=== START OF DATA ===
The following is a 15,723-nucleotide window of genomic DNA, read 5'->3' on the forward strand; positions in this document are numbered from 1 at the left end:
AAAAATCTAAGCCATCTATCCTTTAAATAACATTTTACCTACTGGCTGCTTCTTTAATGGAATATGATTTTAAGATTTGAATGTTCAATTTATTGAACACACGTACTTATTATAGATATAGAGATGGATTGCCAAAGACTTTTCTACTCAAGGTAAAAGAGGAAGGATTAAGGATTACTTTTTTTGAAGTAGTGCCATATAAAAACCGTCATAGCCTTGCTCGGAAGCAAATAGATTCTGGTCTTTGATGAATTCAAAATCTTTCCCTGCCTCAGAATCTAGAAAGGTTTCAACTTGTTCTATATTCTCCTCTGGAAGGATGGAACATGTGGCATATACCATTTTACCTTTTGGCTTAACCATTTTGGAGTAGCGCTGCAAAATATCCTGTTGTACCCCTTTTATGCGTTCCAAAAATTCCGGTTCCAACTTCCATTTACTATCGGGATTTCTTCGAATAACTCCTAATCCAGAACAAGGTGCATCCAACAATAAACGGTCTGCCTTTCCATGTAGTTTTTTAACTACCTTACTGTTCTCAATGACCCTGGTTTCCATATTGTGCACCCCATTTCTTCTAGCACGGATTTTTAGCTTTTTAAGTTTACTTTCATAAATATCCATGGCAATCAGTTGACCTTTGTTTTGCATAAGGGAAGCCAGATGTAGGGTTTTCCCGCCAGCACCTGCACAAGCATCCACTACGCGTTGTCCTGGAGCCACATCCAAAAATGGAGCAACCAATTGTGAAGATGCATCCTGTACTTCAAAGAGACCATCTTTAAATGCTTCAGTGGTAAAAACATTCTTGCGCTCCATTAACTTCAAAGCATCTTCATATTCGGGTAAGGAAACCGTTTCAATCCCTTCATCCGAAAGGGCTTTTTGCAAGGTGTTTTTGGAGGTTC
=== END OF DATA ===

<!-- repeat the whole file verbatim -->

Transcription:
The following is a 15,723-nucleotide window of genomic DNA, read 5'->3' on the forward strand; positions in this document are numbered from 1 at the left end:
AAAAATCTAAGCCATCTATCCTTTAAATAACATTTTACCTACTGGCTGCTTCTTTAATGGAATATGATTTTAAGATTTGAATGTTCAATTTATTGAACACACGTACTTATTATAGATATAGAGATGGATTGCCAAAGACTTTTCTACTCAAGGTAAAAGAGGAAGGATTAAGGATTACTTTTTTTGAAGTAGTGCCATATAAAAACCGTCATAGCCTTGCTCGGAAGCAAATAGATTCTGGTCTTTGATGAATTCAAAATCTTTCCCTGCCTCAGAATCTAGAAAGGTTTCAACTTGTTCTATATTCTCCTCTGGAAGGATGGAACATGTGGCATATACCATTTTACCTTTTGGCTTAACCATTTTGGAGTAGCGCTGCAAAATATCCTGTTGTACCCCTTTTATGCGTTCCAAAAATTCCGGTTCCAACTTCCATTTACTATCGGGATTTCTTCGAATAACTCCTAATCCAGAACAAGGTGCATCCAACAATAAACGGTCTGCCTTTCCATGTAGTTTTTTAACTACCTTACTGTTCTCAATGACCCTGGTTTCCATATTGTGCACCCCATTTCTTCTAGCACGGATTTTTAGCTTTTTAAGTTTACTTTCATAAATATCCATGGCAATCAGTTGACCTTTGTTTTGCATAAGGGAAGCCAGATGTAGGGTTTTCCCGCCAGCACCTGCACAAGCATCCACTACGCGTTGTCCTGGAGCCACATCCAAAAATGGAGCAACCAATTGTGAAGATGCATCCTGTACTTCAAAGAGACCATCTTTAAATGCTTCAGTGGTAAAAACATTCTTGCGCTCCATTAACTTCAAAGCATCTTCATATTCGGGTAAGGAAACCGTTTCAATCCCTTCATCCGAAAGGGCTTTTTGCAAGGTGTTTTTGGAGGTTC